Some Albemarle County farmers hoping to hold large events on their properties or use agritourism to make money soon may have to get a zoning clearance.
The Planning Commission voted unanimously earlier this week to require farms with 21 or fewer acres to get approval from the county before they can hold events exceeding a certain number of people.
“It would behoove us to have the largest percentage of people, those considering going into agritourism in a significant manner, to have to come to the county and see what they are getting into,” said Commissioner Timothy Keller.
The change is in response to state legislation that went into effect July 1 that grants farms and farm breweries the ability to hold events and conduct certain economic activities without getting special permission, unless “there is a substantial impact on public health, safety and welfare.”
Albemarle is revising its zoning ordinances to comply with state law, and the Planning Commission voted Tuesday to subject breweries to the same rules that apply to wineries.
Wineries that hold events with more than 200 people are required to obtain a special-use permit, and under the proposed ordinance, new wineries would have to get a zoning clearance, which is approval from county zoning administrators on whether the property is feasible for events or for outdoor amplified music.
Agricultural operations with 21 or fewer acres will have to receive a zoning clearance if there is outdoor amplified music or if there are 50 or more vehicle trips per day occurring on the sites for agritourism, events or retail sales.
Agricultural operations that are more than 4,000 square feet, events with more than 200 people or farms that hold more than 24 events per year of any size will have to get a special-use permit.
County staff had said they wanted the rule for agricultural operations to be for five or fewer acres, but commissioners said that would not cover enough farms.
One person who spoke at the public input session said the new rules would create an extra challenge for farmers.
“I was surprised the Planning Commission chose to change the ordinance significantly last night … The change more than doubles the number of parcels impacted by the regulation,” Neil Williamson, president of the Free Enterprise Forum, a local business advocacy group, said in an interview Wednesday. “I think the larger acreage requirement is beyond what’s needed.”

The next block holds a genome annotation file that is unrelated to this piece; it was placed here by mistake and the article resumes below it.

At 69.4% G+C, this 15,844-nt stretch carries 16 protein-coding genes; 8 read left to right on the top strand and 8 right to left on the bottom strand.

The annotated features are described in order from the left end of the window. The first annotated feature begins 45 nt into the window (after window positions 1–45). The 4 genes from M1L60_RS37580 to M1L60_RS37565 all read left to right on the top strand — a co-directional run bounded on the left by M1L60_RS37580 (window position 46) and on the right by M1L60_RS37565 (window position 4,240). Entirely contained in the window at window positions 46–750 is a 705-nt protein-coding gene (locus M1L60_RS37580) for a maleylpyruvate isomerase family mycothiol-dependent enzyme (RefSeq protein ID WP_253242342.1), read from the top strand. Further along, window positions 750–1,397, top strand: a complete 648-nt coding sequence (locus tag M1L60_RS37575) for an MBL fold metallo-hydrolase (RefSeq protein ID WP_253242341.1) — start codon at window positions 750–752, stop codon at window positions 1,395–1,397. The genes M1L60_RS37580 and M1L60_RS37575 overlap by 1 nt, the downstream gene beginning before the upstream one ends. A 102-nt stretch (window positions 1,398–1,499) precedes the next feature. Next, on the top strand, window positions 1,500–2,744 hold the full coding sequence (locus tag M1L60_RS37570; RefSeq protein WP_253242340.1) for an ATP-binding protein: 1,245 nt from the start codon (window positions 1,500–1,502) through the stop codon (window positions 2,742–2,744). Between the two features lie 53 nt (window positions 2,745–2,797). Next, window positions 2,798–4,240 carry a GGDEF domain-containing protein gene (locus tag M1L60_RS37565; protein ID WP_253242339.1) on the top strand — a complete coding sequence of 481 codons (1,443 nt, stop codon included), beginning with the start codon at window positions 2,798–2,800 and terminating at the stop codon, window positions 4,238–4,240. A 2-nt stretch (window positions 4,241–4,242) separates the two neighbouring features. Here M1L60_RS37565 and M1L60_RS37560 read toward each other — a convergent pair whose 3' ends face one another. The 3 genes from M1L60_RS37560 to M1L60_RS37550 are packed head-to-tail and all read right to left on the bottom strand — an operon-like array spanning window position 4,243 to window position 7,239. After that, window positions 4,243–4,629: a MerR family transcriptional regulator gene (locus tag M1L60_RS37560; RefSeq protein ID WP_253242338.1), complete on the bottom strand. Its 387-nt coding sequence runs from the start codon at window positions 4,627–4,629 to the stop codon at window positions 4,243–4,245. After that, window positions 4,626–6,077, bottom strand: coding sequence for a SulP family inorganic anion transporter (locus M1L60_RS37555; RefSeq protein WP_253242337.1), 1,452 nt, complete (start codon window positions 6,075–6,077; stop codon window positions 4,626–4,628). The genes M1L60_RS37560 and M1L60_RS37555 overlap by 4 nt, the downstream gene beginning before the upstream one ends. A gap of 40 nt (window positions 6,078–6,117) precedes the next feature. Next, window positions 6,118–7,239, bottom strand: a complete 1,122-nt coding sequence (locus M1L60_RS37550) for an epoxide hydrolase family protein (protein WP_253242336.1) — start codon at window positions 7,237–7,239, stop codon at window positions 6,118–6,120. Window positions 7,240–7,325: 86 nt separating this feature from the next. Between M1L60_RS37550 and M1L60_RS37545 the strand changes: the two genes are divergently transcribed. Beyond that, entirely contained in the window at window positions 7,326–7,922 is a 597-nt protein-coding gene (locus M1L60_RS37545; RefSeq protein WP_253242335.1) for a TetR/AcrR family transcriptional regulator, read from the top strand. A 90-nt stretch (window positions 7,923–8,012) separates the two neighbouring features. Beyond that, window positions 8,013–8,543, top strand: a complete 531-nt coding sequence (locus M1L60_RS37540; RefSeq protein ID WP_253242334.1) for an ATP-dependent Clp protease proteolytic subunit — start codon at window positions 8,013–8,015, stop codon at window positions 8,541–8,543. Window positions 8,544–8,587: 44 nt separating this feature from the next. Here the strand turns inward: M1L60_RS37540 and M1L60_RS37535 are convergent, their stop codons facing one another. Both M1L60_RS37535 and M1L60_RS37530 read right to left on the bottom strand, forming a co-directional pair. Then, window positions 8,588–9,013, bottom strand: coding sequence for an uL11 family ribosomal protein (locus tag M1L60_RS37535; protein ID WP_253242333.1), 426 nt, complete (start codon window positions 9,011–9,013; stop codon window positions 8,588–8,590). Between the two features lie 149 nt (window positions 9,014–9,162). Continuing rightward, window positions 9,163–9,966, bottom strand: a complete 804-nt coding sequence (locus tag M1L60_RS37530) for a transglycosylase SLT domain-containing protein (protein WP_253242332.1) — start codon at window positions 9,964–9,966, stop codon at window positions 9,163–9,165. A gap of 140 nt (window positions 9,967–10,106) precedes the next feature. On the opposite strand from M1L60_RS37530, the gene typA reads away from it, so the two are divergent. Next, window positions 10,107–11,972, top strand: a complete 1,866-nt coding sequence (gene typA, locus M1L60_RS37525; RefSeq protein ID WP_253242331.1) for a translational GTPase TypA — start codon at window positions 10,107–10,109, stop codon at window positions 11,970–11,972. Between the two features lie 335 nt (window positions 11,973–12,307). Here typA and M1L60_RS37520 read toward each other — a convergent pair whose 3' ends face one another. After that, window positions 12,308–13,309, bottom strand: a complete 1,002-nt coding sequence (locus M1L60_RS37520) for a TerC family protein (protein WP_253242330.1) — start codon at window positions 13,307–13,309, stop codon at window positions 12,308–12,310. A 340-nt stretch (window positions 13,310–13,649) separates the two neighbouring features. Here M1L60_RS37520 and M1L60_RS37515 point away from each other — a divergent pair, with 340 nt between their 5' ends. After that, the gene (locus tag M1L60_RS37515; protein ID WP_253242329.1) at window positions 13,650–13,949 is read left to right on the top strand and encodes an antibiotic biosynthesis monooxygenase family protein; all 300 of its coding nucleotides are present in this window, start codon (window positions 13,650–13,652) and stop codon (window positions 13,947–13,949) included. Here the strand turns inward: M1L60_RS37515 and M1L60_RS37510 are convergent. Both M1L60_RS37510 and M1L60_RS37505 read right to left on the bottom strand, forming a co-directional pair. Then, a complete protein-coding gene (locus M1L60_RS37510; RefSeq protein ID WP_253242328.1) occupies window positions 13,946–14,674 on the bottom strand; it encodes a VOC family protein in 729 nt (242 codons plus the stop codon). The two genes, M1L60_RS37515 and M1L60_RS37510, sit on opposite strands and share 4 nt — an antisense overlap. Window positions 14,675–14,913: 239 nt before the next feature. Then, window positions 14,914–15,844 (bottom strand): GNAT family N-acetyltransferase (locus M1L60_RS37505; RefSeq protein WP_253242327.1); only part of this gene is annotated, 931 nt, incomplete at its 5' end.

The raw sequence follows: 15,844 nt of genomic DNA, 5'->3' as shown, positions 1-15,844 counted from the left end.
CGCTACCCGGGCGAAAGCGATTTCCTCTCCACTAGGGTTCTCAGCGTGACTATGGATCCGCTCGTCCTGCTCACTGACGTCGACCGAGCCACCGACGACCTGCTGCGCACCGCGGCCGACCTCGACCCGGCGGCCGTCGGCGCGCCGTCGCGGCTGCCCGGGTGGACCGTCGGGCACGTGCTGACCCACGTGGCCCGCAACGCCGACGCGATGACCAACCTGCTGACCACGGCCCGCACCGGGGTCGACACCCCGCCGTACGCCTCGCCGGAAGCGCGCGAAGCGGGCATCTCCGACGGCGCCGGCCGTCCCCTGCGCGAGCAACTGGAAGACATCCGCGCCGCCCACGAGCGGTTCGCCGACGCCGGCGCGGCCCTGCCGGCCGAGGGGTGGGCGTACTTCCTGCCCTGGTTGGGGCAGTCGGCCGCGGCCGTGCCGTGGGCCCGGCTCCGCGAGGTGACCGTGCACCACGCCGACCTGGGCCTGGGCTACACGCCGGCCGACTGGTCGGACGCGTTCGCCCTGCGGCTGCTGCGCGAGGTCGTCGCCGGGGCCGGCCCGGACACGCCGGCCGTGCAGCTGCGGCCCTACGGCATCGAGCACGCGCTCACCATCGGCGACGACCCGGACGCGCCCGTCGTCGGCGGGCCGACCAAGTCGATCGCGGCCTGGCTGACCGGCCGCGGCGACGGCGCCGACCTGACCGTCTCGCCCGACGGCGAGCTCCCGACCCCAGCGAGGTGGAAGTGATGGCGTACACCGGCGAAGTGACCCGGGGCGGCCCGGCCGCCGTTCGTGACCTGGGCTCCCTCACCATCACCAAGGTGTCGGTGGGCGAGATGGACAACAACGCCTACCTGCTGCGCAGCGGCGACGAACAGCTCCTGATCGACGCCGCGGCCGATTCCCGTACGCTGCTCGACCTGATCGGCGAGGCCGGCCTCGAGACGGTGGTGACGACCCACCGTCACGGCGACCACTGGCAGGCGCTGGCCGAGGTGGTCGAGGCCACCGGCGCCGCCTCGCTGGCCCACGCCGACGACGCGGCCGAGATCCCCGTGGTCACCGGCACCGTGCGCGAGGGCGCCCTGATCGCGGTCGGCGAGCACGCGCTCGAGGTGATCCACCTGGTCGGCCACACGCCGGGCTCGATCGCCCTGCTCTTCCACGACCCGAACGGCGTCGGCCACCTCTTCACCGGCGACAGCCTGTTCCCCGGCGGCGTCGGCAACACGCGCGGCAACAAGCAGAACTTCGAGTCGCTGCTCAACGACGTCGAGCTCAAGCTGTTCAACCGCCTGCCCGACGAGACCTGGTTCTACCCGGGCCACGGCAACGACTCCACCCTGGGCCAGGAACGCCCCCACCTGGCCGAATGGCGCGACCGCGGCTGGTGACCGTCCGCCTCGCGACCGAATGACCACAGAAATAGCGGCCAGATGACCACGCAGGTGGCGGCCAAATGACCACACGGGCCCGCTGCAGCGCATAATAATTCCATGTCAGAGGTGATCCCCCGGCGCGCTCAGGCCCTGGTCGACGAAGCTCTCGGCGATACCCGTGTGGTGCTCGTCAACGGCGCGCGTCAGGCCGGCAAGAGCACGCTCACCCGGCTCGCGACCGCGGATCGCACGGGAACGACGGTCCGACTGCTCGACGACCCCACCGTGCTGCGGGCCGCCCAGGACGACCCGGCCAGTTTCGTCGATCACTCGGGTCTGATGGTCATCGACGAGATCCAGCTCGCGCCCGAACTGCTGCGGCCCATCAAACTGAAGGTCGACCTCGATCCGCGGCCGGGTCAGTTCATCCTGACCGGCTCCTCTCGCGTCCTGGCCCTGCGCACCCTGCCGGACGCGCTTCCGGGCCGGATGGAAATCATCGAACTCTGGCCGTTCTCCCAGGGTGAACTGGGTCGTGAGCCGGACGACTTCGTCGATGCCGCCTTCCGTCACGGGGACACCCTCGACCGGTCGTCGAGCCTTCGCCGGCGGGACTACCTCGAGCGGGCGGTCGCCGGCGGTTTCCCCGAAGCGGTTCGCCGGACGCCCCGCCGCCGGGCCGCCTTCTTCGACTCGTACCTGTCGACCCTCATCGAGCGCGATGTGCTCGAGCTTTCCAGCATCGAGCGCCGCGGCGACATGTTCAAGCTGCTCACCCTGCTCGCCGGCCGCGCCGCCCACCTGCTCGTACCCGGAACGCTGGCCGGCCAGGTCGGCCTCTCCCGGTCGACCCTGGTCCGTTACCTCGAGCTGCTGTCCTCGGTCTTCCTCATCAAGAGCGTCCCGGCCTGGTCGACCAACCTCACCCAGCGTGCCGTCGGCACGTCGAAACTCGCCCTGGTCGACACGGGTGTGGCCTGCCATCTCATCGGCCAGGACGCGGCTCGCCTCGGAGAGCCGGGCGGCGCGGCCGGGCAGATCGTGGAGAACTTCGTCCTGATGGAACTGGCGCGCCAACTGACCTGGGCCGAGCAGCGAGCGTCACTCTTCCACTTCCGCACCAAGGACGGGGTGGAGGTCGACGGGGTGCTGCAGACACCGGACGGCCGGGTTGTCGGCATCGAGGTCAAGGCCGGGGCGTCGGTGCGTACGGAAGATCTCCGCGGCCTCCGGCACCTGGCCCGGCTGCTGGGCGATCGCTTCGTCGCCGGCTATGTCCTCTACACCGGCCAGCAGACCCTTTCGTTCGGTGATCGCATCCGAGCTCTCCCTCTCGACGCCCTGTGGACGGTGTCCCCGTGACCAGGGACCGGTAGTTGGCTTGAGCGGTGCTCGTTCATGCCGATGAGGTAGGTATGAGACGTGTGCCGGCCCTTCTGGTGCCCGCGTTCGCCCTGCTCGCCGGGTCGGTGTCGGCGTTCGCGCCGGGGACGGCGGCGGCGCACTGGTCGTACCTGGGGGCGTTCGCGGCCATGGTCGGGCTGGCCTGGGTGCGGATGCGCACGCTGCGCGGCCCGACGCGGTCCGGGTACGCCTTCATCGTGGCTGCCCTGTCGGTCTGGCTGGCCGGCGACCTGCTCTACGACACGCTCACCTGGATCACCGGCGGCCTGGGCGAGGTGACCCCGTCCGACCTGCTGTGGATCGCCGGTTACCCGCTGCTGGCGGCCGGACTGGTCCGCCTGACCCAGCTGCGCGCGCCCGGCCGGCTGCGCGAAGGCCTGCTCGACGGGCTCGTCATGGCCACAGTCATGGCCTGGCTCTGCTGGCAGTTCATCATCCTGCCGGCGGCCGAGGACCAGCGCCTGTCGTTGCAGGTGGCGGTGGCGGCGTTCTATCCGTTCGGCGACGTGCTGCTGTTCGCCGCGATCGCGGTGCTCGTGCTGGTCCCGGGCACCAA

But Commissioner Karen Firehock said during the meeting that making farmers get a zoning clearance, which costs $50, would benefit them.
“I don’t find the need to come in for a conversation with staff … to be particularly onerous,” Firehock said. “I think for a lot of people getting into agritourism these will be new issues for them, so I think that it’s a helpful thing.”
Williams also said he would have liked the Planning Commission to allow the public to weigh in on the change in acreage before the panel voted.
Instead, it was determined at Tuesday’s meeting, after guidance from the deputy county attorney, that the additional hearing would not be necessary.
There also was a concern expressed from commissioners over how the number of farms would be tracked.
“I still also would like to see a tracking mechanism here,” said Commissioner Richard Randolph. “I think it’s a major deficit in what’s proposed that the county does not have a means to keep track of how many of these businesses are operational in the rural areas, and we should have a handle on that as planning commission.”
The proposed ordinance next will be reviewed at a work session of the Albemarle Board of Supervisors on Sept 3.